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Speed Cameras in Howard County? Not So Fast, Say Opponents

Residents spoke about tragedy and children, but also about ideology at a hearing about legislation that would allow speed camera use in Howard County.

Use of two in school zones may just be a start, said  opponents at last night's public hearing on the issue.

“But the bill doesn’t say that there’s any limitation. We’ll have 20, then we’ll have 50, then we’ll have 100,” Ellicott City resident Joel Rosenberg testified. “Then they’ll be on my lawn, they’ll be over in the mall, they’re going to be in my bedroom. That’s the way it’s gonna go.”

The idea of speed cameras on the nightstand drew laughs, but also applause from the vocal minority of attendees who opposed legislation that would allow the use of mobile speed cameras in Howard County school and work zones.

Anticipating a long hearing, Council President Calvin Ball asked those in favor of the legislation to stand; about 40 rose, including a half-dozen uniformed police officers. When Ball asked those against the legislation to stand, about 17 people came to their feet.

Also testifying in favor of the legislation was a crossing guard and members of the Howard County Police Chief’s Citizens Advisory Council.

Howard County Police Chief William McMahon testified that he knew he wasn’t going to change the minds of everyone who opposed the legislation, but he said once all of the information was made available to the public, “This is going to be a difficult bill not to support.”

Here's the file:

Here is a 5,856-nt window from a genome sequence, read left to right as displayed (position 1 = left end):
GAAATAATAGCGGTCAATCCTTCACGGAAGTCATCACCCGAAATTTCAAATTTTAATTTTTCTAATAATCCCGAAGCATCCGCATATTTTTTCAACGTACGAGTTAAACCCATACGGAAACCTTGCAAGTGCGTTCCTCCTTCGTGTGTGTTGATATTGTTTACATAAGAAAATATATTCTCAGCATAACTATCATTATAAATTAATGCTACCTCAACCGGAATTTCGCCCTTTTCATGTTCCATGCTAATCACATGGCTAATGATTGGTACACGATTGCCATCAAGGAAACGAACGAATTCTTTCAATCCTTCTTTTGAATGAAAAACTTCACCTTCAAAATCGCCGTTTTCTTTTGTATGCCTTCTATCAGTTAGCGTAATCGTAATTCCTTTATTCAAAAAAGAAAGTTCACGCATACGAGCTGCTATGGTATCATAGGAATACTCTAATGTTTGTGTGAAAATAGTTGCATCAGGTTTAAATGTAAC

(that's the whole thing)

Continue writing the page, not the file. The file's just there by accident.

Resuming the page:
He followed up with statistics about the year-long study that police conducted in school zones, which showed 66 percent of drivers to be speeding, and a pledge that the department would conduct this new speed enforcement “on roadways that have relevance to school traffic.” Not, ostensibly, in people’s bedrooms.

But statistics and pledges from a department head took a back seat to emotional testimony in favor of the cameras.

Claire Meitl began to cry as soon as she started recounting the first day of Centennial High School softball season in 1991. Her Daughter, Jodi, and two friends drove to school that morning. 

Meitl received a call from the school shortly after her daughter left; there had been a car crash.

“When I arrived at the scene,” she said, “I saw a demolished car and a bloodstained passenger seat. I turned around as the Shock Trauma helicopter lifted off Centennial’s field. And then I fainted.”

Jodi’s friend Andrea Barlow was killed in the accident. Jodi sustained serious injuries, including a fractured skull, shattered nose and a fractured pelvis.

“She is not the child we had before the accident.”

Meitl said a truck loaded with construction materials struck the vehicle. The truck was going faster than 45 mph in a school zone, according to the citation the driver received.  He did not have to pay the fine, Meitl said, because no one showed up in court to prove that the flashing school zone lights were operational.

“My husband and I … strongly believe that [speed cameras] will be an effective deterrent to speeding, because,” she said, “as we know firsthand, flashing school lights are definitely not enough.”

Jodi Meitl’s father, John, read testimony that Jodi had submitted. She said she was not out partying or drinking, but that her friend misjudged the pace of a speeding vehicle.